The infection is one of the leading causes of morbidity and mortality in liver transplant’ patients. Aerobic and facultative anaerobic Gram-negative and Gram-positive bacteria accounted the most part as a cause of bacterial infections development. The aim of this study is to determinate the structure of bacterial infections in patients after liver transplantation, to estimate the periods of time when they are likely to occur and to accept the role of microorganisms causing these type of infections. Ten patients / 8 man and 2 women / after liver transplantation in the period of time between January 30, 2008 and October 16, 2009 were reviewed. The protocols for induction of immunosuppression preparation of the recipient for liver transplantation, monitoring of the patients after liver transplantation, prophylaxis and treatment of patients after liver transplantation were approved by the Executive Agency for transplantation belonging to the Ministry of Health. From the data presented above it can be concluded that the infections / intrabdominal, wound infections, bloodstream infections /BSI/, urine infections/ occurred during the first 20 days to 4 weeks after operation and there is not discrepancy in the number between the Gram-negative and Gram-positive bacteria, isolated as a causative agents of the infections in the patients studied. Bacterial infections are common complications in patients after liver transplantation. The patients mortality is due to bacterial infection complications but not to the transplant rejection.

Assessing antibiotic resistance of nosocomial strains in multiprofile hospital
Savov, E*., I. Gergova, M. Borisova, E. Kjoseva, A. Trifonova
Department of Microbiology, Military Medical Academy / MMA /, Sofia, Bulgaria
Antibiotic resistance is a worldwide public health problem that continues to grow. Multiresistant bacteria are significant problem especially for the hospital infectious pathology and the antimicrobial resistance can result in increases morbidity, disease and economic burden and mortality. This study represents the data, obtained as a part of monitoring of the resistance of some problematic for hospital pathology bacteria - Esherichia coli, Klebsiella pneumoniae, Pseudomonas aeruginosa, Acinetobacter baumannii, Staphylococcus aureus, Enterococcus faecalis for the last three years / 2006- 2008 / at MMA. Also, we make an attempt to recognize and explain some of the resistance-mechanisms in E.coli, K.pneumoniae and A.baumannii There was registered a significant increase in the proportion of multiresistant E.coli and K.pneumoniae to beta-lactams and probably it is connected with the production of extended-spectrum beta-lactamases /ESBL/. For E.coli the relative part of the strains, producing ESBL is about 20% and for K.pneumoniae strains this value is much more - 67.8% during 2008. There was registered high level resistance of A.baumannii strains to carbapenems - 82.9% for imipenem and 85.8% for meropenem and it was most likely associated with the production of Oxa 23 and Oxa 58 carbapemenases. The relative part of MRSA is 25%. By this way, the surveillance of antimicrobial resistant portions provides data that are needed to raise the awareness to the problem and instigate necessary optimal interventions.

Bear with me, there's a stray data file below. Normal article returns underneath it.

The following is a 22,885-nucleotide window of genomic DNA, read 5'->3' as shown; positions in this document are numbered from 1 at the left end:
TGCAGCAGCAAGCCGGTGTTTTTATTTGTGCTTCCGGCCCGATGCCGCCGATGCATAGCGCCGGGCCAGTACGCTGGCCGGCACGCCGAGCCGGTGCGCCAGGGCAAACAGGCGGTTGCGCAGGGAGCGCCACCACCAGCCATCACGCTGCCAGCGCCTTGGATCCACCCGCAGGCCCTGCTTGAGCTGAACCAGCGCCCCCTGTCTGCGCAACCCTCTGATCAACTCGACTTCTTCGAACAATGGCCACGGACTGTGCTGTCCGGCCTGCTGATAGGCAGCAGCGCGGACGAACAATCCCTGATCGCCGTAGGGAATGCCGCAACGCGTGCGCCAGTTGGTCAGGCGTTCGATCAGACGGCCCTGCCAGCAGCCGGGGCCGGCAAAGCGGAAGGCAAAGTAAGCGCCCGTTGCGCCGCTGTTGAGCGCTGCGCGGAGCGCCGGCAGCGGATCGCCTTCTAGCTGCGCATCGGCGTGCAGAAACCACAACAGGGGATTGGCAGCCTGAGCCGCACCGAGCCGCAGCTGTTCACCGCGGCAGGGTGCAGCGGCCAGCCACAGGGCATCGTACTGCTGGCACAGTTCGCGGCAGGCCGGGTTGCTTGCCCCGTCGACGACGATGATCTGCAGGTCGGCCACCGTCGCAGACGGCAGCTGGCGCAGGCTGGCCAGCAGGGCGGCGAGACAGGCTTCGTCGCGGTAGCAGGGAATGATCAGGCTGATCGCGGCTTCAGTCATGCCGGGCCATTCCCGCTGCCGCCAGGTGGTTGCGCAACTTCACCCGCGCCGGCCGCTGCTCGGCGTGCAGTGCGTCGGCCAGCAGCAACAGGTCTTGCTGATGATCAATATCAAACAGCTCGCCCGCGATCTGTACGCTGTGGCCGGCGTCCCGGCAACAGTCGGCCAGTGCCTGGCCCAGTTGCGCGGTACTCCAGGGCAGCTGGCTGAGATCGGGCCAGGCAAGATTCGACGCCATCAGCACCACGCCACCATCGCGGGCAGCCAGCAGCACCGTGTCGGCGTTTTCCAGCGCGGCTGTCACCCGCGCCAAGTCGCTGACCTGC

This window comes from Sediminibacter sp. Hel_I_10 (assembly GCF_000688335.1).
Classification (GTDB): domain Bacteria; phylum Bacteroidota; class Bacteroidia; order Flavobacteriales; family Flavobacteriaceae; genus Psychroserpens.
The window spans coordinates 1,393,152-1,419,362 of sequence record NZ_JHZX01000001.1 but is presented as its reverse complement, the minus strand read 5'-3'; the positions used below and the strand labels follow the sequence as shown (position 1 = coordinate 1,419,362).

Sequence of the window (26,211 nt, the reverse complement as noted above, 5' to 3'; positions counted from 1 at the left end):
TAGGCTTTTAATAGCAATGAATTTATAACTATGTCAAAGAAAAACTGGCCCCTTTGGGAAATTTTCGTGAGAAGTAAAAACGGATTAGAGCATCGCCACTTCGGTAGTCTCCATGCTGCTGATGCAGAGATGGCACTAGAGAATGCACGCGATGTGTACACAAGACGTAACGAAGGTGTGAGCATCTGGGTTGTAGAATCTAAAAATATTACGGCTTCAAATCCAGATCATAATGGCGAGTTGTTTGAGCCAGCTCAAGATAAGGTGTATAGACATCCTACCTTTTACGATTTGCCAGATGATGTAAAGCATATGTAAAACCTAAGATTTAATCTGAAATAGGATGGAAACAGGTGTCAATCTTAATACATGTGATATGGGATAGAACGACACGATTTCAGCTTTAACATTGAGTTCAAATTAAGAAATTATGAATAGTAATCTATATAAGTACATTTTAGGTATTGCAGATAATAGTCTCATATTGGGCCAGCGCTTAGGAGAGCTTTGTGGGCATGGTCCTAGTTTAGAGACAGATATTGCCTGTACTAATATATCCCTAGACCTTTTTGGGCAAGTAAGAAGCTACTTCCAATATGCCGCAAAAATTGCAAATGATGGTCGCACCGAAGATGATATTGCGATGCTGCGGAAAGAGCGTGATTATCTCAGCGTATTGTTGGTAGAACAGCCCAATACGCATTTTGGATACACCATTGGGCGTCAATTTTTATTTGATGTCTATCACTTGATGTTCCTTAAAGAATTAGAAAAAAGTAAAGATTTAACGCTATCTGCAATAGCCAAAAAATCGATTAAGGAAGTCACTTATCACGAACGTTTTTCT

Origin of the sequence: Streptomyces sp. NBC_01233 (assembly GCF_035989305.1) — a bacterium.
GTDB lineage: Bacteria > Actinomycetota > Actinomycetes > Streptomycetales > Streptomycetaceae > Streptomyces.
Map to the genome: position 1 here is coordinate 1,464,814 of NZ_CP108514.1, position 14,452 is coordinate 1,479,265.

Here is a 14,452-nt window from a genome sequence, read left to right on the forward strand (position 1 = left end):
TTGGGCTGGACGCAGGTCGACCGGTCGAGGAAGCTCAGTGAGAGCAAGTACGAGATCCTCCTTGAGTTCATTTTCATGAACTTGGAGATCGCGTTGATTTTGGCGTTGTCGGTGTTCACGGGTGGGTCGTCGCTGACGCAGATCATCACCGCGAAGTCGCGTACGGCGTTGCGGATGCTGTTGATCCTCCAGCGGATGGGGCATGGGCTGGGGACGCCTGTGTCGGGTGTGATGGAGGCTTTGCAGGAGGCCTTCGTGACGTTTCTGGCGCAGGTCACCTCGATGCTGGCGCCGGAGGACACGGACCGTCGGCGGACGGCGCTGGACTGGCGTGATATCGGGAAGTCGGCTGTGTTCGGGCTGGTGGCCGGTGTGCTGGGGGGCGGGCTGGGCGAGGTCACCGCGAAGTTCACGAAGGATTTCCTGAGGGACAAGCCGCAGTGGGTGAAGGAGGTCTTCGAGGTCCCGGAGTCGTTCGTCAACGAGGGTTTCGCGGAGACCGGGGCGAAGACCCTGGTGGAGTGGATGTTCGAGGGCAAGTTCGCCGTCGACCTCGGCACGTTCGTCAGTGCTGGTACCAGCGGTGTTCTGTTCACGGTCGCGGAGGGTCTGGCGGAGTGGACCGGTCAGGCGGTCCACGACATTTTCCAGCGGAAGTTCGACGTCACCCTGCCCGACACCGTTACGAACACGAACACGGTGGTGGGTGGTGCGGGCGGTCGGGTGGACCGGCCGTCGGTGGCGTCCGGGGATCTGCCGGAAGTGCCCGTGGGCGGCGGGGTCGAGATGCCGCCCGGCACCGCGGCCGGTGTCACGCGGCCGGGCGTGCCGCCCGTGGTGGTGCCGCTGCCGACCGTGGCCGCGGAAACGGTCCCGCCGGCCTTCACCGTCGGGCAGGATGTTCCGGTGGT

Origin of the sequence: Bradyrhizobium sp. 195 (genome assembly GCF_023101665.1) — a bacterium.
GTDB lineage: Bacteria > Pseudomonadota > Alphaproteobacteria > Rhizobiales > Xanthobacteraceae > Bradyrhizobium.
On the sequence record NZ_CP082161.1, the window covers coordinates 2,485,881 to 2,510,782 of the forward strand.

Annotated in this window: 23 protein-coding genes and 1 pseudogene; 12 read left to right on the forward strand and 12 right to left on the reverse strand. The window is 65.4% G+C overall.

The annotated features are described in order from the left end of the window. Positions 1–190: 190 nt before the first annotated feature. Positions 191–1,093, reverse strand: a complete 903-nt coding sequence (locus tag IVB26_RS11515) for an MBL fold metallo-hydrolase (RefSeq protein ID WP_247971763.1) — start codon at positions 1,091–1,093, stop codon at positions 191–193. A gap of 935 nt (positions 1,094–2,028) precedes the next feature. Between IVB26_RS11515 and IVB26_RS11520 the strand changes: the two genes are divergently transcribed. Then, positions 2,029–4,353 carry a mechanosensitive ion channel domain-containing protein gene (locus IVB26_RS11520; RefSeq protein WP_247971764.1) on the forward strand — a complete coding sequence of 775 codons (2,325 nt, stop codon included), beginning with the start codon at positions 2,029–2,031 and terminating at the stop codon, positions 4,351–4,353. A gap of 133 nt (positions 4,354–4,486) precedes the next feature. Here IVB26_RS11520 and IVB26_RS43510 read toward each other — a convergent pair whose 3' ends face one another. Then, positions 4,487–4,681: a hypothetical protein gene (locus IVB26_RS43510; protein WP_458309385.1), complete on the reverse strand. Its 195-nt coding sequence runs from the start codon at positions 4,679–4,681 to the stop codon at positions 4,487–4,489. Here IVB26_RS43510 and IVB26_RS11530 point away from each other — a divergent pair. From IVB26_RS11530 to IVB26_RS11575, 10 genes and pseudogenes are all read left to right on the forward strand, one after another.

Study on Seroprevalence of Mumps - Specific IgG Antibodies in a Healthy Population
M. Karcheva *, M. Atanasova1, I. Makaveev2, M. Daskalova2
*,2 Department of Epidemiology, Parasitology and Tropical Medicine, Medical University - Pleven, Bulgaria, Medical University - Pleven, Bulgaria
Go to the full publicaton of the article in JofIMAB 2010 16(3):23-26